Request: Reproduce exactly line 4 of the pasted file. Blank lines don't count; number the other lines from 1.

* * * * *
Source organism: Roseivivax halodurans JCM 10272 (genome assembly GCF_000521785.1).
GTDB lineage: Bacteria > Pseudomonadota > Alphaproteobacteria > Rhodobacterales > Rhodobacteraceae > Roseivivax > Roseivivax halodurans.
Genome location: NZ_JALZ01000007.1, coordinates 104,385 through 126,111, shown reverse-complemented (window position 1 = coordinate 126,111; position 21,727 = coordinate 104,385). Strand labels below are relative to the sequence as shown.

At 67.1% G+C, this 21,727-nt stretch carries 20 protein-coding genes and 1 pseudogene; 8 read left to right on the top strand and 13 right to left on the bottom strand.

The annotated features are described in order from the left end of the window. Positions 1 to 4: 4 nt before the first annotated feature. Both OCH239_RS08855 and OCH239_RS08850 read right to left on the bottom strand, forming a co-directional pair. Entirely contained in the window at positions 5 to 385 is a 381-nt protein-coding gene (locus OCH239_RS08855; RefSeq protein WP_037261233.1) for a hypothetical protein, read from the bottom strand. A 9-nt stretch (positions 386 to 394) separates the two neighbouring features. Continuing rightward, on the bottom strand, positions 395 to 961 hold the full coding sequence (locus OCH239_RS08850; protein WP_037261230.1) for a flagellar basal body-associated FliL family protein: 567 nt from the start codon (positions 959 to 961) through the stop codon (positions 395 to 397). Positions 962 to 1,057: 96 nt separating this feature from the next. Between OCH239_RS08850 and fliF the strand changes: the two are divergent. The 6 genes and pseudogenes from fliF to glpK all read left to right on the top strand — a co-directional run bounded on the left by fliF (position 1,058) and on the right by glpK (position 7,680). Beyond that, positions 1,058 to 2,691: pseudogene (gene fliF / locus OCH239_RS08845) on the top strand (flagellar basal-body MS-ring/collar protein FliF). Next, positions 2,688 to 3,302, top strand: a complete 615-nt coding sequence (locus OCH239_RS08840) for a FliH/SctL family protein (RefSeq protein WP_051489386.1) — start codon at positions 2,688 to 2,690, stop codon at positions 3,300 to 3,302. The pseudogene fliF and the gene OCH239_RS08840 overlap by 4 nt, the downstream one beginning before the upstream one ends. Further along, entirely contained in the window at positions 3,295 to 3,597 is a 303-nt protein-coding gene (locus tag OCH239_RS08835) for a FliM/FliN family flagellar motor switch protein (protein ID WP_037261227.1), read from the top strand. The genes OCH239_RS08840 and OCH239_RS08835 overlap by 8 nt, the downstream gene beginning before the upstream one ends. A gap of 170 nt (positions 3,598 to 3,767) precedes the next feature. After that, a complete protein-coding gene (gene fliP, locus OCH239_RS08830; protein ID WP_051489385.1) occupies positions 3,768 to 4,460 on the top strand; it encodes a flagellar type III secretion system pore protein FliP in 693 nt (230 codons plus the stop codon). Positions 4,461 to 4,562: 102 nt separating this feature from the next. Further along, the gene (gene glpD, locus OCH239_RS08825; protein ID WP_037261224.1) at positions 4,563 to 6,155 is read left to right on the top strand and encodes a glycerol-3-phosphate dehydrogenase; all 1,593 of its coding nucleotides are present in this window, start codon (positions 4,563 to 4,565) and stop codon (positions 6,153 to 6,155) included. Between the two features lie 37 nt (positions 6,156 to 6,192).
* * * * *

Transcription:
At 67.1% G+C, this 21,727-nt stretch carries 20 protein-coding genes and 1 pseudogene; 8 read left to right on the top strand and 13 right to left on the bottom strand.